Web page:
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Kiddos and Books 12/14/13

KiddosBooks

No, not even yesterday’s snow stopped story time! And yes, I’m so glad I woke up at 5am to clear the snow so I could do it again at 8.

Books We Read

Snowyday

The Snowy Day

Kiddos were entranced by the simple story of Peter and his snowy day. The best part was watching the kids look at the book, then out the window, then back to the book, then out the window as they slowly realized that like Peter, they were having their very own snowy day.

Clickclackmoo

Click Clack Moo

This is a story time fav – cows and hens who strike for better working conditions and a farmer smart enough to know when he should negotiate. Added bonus – kiddos learn “big” words like furious and ultimatum – concepts with which they (and their parents) are all too familiar.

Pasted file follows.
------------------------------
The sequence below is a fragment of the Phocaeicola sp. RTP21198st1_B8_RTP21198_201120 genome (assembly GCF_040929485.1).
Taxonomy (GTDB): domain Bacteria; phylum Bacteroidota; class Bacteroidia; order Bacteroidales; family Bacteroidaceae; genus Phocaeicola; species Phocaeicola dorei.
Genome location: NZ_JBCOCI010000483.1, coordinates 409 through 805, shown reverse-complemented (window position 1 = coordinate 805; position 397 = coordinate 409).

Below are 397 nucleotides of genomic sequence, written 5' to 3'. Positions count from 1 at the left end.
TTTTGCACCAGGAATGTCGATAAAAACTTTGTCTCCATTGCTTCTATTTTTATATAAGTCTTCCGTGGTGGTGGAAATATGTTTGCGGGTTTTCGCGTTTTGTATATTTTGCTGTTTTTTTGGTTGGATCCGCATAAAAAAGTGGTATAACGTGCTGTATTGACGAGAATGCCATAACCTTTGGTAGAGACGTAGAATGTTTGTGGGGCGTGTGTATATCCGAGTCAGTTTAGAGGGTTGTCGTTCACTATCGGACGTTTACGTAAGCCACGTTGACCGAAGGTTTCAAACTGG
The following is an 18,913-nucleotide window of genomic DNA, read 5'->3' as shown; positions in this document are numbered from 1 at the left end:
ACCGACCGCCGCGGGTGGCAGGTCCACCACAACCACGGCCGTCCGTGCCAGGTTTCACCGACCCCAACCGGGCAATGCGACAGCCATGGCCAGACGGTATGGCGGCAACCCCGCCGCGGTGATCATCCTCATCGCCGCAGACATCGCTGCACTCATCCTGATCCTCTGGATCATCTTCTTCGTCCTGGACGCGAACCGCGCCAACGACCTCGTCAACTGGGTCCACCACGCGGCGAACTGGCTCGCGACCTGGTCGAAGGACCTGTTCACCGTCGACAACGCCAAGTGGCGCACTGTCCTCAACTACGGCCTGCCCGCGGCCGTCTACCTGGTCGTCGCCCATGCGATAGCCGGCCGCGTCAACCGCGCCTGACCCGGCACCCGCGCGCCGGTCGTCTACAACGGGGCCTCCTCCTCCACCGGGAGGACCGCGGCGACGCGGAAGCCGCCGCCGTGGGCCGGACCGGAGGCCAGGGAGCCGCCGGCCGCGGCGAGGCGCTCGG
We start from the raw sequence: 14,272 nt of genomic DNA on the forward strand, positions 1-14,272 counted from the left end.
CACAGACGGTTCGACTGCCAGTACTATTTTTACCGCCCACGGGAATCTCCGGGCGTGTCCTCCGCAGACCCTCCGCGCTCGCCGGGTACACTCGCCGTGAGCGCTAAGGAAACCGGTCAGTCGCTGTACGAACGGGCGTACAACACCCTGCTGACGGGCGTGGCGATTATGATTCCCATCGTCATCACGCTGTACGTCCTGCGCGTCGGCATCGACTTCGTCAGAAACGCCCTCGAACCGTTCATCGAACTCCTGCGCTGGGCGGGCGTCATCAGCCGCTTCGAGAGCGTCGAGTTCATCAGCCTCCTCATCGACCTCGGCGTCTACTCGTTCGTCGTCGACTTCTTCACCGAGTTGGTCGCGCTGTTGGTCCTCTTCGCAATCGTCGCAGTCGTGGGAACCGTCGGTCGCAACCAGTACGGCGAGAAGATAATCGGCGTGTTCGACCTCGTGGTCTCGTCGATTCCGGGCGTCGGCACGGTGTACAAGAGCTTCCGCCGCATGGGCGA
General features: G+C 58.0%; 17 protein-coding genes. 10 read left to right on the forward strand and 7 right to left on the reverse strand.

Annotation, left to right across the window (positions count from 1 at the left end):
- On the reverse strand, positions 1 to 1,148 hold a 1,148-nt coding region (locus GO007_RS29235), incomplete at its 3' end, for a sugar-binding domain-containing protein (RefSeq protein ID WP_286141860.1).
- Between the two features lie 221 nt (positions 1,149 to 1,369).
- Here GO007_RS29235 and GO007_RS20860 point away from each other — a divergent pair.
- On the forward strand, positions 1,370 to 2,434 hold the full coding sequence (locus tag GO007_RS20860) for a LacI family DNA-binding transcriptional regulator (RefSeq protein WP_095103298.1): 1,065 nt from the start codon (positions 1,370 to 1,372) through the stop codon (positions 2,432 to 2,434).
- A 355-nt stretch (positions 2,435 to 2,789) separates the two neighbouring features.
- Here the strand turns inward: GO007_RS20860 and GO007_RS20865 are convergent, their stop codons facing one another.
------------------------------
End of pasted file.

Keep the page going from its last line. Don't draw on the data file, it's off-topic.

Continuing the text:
Notabox

Not A Box by Antoinette Portis

The perfect book for the holidays…when all of those lovely Amazon boxes appear on your doorstep and you wonder what you can do with them.  Well, they can be a race car, a robot, a time machine (big fav in our house), a dinosaur catcher…

PeteWhiteShoes

Pete the Cat: I Love My White Shoes

One of my musically inclined parents upped the ante on this book and started reading Pete in different rock star voices.  You haven’t lived until you’ve heard his versions of Prince, Bob Dylan and Axl Rose singing “I love my red shoes.”

The next Kiddos & Books Story Time will be Saturday, January 4, 2014 9:30am
The Common Cup – 1501 W. Morse, Chicago

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Kiddos and Books – 12/7/13